SAGE Journal Articles
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Abstract: Family courts are in use or are being considered in more than half of U.S. states, yet little research exists on their outcomes. This study examines effects of a policy change in one state, which created a pilot family court system. The policy change to family court mandates a more individualized client focus for these courts. Family courts are compared to juvenile courts in the processing of delinquency cases. Results of logistic regression show that family courts may be meeting the policy goals of individualized justice by accepting fewer plea bargains and by ordering more clinical assessments for juveniles and their families. Ultimately, however, there is no difference in sentencing outcomes between these two types of court structures. Policy implications are discussed.
Article 2: Harris, A. (2008). The social construction of “sophisticated” adolescents: How judges integrate juvenile and criminal justice decision-making models. Journal of Contemporary Ethnography, 37(4), 469–506.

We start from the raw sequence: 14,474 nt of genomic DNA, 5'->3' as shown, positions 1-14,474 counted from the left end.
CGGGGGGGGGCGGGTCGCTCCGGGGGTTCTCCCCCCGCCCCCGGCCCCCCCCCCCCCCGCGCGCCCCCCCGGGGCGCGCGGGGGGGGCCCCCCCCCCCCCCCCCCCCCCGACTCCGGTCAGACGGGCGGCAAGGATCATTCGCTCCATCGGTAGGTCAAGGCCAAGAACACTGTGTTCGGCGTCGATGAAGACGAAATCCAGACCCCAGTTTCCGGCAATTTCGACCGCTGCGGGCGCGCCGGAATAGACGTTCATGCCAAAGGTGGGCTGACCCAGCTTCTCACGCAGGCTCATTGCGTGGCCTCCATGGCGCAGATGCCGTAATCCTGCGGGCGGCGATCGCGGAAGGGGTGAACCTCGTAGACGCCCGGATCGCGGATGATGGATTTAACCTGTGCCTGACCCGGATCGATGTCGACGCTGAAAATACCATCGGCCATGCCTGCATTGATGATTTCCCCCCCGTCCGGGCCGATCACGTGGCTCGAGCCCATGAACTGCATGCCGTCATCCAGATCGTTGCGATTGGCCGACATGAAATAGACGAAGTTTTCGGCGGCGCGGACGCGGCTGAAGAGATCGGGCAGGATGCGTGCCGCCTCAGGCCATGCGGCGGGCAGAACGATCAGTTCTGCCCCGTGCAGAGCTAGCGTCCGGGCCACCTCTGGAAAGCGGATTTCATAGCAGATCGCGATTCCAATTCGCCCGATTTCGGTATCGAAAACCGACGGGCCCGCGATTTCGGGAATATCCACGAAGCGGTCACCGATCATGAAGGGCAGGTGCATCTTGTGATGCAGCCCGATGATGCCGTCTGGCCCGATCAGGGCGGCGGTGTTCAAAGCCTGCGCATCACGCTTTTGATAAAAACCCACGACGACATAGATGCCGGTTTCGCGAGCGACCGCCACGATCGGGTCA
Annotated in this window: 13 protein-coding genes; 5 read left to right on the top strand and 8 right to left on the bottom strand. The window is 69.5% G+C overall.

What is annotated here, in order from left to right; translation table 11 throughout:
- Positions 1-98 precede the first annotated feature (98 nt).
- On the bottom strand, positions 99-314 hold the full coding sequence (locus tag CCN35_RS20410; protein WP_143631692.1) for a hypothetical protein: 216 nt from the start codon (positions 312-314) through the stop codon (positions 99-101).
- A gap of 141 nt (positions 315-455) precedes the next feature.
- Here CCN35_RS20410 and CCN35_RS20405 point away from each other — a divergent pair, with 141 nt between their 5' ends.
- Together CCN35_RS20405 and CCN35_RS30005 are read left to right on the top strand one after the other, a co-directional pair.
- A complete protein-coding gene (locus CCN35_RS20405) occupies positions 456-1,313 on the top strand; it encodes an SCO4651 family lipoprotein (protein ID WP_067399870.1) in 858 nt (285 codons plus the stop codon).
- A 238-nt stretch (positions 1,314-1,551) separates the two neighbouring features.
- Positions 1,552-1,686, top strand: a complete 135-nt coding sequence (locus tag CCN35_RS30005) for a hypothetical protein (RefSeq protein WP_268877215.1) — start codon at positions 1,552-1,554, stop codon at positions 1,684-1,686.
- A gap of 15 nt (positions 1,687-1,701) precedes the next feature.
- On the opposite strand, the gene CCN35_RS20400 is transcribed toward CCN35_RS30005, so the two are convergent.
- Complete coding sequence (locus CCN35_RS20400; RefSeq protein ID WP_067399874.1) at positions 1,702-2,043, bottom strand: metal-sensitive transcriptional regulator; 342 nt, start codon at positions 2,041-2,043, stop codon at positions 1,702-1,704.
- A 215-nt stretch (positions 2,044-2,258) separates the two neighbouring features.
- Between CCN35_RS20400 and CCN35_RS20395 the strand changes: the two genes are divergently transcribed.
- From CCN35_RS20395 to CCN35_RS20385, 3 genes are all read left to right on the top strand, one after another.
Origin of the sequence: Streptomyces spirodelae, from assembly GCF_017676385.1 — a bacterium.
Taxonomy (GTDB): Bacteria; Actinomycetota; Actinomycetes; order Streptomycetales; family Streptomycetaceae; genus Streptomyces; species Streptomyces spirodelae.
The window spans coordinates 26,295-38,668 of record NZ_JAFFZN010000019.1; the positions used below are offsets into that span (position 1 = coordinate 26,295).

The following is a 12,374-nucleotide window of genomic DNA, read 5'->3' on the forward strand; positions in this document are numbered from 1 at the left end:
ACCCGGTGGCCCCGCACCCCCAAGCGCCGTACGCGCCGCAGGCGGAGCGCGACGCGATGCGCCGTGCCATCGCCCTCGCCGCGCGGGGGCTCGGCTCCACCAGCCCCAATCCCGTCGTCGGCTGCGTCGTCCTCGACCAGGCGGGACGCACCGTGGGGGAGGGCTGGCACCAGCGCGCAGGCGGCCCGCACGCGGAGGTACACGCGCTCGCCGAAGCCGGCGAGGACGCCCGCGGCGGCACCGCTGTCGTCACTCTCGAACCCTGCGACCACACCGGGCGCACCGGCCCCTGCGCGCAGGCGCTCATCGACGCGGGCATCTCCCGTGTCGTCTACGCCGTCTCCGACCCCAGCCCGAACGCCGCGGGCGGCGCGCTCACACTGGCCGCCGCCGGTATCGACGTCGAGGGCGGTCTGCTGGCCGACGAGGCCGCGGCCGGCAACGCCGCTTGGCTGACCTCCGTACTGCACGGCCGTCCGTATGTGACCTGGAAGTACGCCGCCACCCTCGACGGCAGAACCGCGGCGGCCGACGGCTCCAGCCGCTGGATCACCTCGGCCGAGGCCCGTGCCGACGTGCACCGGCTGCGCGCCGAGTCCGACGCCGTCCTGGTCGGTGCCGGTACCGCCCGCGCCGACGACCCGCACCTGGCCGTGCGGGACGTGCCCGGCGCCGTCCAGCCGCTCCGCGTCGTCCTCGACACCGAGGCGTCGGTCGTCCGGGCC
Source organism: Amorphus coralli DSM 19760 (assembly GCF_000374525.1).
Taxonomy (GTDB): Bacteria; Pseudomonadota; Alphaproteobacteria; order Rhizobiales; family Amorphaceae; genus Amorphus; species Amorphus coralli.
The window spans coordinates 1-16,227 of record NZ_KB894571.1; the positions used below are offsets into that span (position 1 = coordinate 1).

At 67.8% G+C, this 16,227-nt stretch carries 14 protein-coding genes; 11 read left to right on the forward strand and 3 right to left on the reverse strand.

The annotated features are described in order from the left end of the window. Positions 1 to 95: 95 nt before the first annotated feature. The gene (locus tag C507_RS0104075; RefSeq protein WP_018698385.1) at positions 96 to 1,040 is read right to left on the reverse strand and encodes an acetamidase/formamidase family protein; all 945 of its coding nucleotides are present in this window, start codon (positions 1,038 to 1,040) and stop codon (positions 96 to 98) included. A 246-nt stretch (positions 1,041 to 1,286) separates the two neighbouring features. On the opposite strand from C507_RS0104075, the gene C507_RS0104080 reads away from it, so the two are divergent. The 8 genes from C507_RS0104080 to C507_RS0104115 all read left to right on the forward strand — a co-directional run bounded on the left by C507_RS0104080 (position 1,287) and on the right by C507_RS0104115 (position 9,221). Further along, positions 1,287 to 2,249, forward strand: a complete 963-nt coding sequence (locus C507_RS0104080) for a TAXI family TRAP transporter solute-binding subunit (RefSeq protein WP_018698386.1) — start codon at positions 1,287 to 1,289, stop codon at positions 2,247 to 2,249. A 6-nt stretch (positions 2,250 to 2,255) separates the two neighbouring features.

Abstract: This study investigates the types of decision-making models that frame people-processing decisions. An analysis of the judicial waiver hearing will be used as an example of such institutional processing. I investigate how decision makers engage in practical reasoning by exploring the methods they use to organize information about youth and accomplish their judicial duties. Observational and interview data from a case study of three juvenile courthouses in a California county are used to investigate official case processing. The study offers three important theoretical insights for research in sociology and criminology; a revised theoretical framework for understanding juvenile justice decision making that incorporates criminal justice frameworks, an analysis of how substantive factors (e.g., values, stereotypes, and assumptions) can enter into decision making, and an illustration of how decision making is organizationally situated.